Victim’s Remorse? Or something else?

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This topic contains 44 replies, has 9 voices, and was last updated by  TheEncogitationer 2 months, 3 weeks ago.

Viewing 15 posts - 31 through 45 (of 45 total)
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  • #50863


    Participant

    One of the unfortunate aspects of therapists is that many people have to shop around for one who is a good fit. Not only that, but some therapists border on (or actually are) negligent or incompetent.

    I can think of reasons your therapist wouldn’t want you to vent in sessions depending on her modality. For instance, if her focus is cognitive behavioural therapy, the aim is to shift from harmful or dysfunctional thought patterns to healthier ones so venting in therapy sessions might be counterproductive to that process. Doesn’t mean it’s the right fit for you or that the therapist you saw was any good. Just saying different practitioners have very different approaches for different reasons. If you do decide to give it another go down the road, you might want to look at what her treatment model was and look for someone who has a different approach.

    Sorry to hear it was a bust though. It shouldn’t be so hard to find the right sort of support in a timely manner, but often the process is kinda bullshit.

    #50864

    Unseen
    Participant

    One of the unfortunate aspects of therapists is that many people have to shop around for one who is a good fit. Not only that, but some therapists border on (or actually are) negligent or incompetent.

    Or worse. I had a neighbor who was an acquaintance. Not a friend exactly but we’d socialize and he had health problems he talked about. He was getting depressed so I suggested an agency that could line him up with someone to help him.

    A few weeks go by and he drops the fact that his female counselor is attractive and that he told her so and that she responded in a way I felt crossed a line by seeing him socially outside the counseling session. He felt a romance was blooming. I saw someone taking advantage of a highly vulnerable patient.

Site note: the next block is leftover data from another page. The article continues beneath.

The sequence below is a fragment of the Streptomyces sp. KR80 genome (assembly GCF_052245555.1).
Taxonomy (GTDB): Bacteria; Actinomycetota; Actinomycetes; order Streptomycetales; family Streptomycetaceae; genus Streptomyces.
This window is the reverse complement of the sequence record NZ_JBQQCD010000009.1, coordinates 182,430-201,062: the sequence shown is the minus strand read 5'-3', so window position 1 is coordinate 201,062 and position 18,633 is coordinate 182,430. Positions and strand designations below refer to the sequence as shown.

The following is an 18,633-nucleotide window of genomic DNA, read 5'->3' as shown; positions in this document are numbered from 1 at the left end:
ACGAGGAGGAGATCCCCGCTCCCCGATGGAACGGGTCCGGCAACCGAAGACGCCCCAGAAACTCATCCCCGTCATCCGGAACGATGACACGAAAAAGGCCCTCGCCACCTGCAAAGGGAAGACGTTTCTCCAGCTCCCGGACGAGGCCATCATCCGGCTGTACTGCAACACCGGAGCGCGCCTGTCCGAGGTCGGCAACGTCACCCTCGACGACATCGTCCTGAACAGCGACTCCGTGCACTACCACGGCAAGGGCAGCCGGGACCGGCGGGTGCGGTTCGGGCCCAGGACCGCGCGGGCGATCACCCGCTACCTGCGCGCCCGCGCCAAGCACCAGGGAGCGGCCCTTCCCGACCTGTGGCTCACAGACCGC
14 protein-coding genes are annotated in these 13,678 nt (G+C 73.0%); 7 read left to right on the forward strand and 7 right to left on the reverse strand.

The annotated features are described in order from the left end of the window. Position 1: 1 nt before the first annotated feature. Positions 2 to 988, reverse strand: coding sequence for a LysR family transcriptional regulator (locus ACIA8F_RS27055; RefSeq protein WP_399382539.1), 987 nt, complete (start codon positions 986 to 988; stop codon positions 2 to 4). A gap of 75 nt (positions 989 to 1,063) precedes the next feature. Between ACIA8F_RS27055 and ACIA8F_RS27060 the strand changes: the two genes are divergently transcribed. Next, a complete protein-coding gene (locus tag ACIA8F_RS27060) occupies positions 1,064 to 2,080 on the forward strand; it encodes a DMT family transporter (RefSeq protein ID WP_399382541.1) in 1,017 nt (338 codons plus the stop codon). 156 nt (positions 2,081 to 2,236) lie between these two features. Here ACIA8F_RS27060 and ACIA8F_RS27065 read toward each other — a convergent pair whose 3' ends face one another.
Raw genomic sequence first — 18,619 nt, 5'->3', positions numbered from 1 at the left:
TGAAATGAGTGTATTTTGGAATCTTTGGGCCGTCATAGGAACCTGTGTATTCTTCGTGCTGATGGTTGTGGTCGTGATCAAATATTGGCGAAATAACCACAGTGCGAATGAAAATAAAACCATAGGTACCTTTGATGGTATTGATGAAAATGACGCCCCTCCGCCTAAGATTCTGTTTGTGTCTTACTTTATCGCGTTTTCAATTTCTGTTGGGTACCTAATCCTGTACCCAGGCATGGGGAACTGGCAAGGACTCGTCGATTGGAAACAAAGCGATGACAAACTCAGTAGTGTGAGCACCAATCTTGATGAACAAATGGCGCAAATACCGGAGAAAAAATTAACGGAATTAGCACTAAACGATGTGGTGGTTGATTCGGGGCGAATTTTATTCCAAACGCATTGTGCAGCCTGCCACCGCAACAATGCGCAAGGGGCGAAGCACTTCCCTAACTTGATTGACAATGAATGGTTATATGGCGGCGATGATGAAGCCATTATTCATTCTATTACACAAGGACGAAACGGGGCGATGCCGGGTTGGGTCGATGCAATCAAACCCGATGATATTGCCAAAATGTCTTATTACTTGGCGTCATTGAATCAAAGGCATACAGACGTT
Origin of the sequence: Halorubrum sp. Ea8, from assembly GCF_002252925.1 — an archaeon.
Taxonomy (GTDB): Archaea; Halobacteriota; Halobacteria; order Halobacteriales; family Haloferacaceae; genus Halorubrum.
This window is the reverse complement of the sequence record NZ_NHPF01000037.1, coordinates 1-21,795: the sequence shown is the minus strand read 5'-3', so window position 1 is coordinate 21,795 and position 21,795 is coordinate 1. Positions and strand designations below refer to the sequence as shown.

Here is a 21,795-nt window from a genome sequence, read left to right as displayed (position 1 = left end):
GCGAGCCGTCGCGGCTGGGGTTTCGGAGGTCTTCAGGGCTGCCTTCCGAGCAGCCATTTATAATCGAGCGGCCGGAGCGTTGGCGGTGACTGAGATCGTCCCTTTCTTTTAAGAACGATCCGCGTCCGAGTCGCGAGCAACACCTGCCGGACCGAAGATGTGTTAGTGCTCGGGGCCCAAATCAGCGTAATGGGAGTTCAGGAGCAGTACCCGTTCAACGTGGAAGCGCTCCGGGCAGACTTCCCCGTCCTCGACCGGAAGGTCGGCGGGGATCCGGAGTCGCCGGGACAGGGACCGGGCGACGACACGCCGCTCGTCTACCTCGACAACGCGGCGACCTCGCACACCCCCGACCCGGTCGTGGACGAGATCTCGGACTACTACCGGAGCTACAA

I talked him about the fact that it’s not uncommon for the patient to develop feelings for their therapist which the therapist must keep at arms length. I then called a therapist I knew and had him tell her what he thad told me.

    She said that, if true, it sounded like a serious breach of professional ethics. She helped him find a new counselor (a male, this time), and took it from there, probably to the professional accrediting organization.

    I’ve known a few people who have had serious issues and have been in extensive therapy and I’ve been appalled at how often they have said that the progress they were making inspired them to consider going into counseling themselves. I think they probably would make terrible psychological counselors.

    #50865

    TheEncogitationer
    Participant

    Belle Rose,

    I’m so sorry to hear that didn’t work as planned.

    Perhaps looking for an Internet Forum for other trauma and crime victims could either get you referrals to a legitimate Therapist or at least provide a support group where you could vent in safety and privacy and get answers to questions.

    At least you are directing your time and efforts where they are most needed: towards your own safety and well-being. That is a very good thing. Don’t let any good feelings or memories you may have had with your partner distract you from getting and keeping these values.

    If you are ever again in a situation where you are captive to someone, here’s a pro-tip:

    People in The U.S. Armed Forces are always taught that if they ever become a Prisoner Of War, never engage with the captor more than necessary.

    Never look the captor in the eye, since it may lead to identifying with the enemy and giving the enemy aid and comfort. If forced to look, look at a spot above their head instead. The enemy will never be the wiser.

    Members of the U.S. Armed Forces are also taught to only give captors their Name. Rank, and Serial Number and that they have a right and duty to try an escape.

    Since the Serial Number is also one’s Social Security Number, the key number to all Identity Theft, civilians shouldn’t even give that much out. Say nothing instead and still try to escape.

    I hope this is helpful. Here’s some cheerful music to accompany your struggle:

    #50866

    Belle Rose
    Participant

    @autumn

    I can think of reasons your therapist wouldn’t want you to vent in sessions depending on her modality.

    that must be it then. It’s called cpt cognitive processing therapy I think. That’s probably why. Does it work? Or is it another huge waste of time and money like so many bandaid fixes are lol…if it’s legit maybe I’ll give it a go

    #50867


    Participant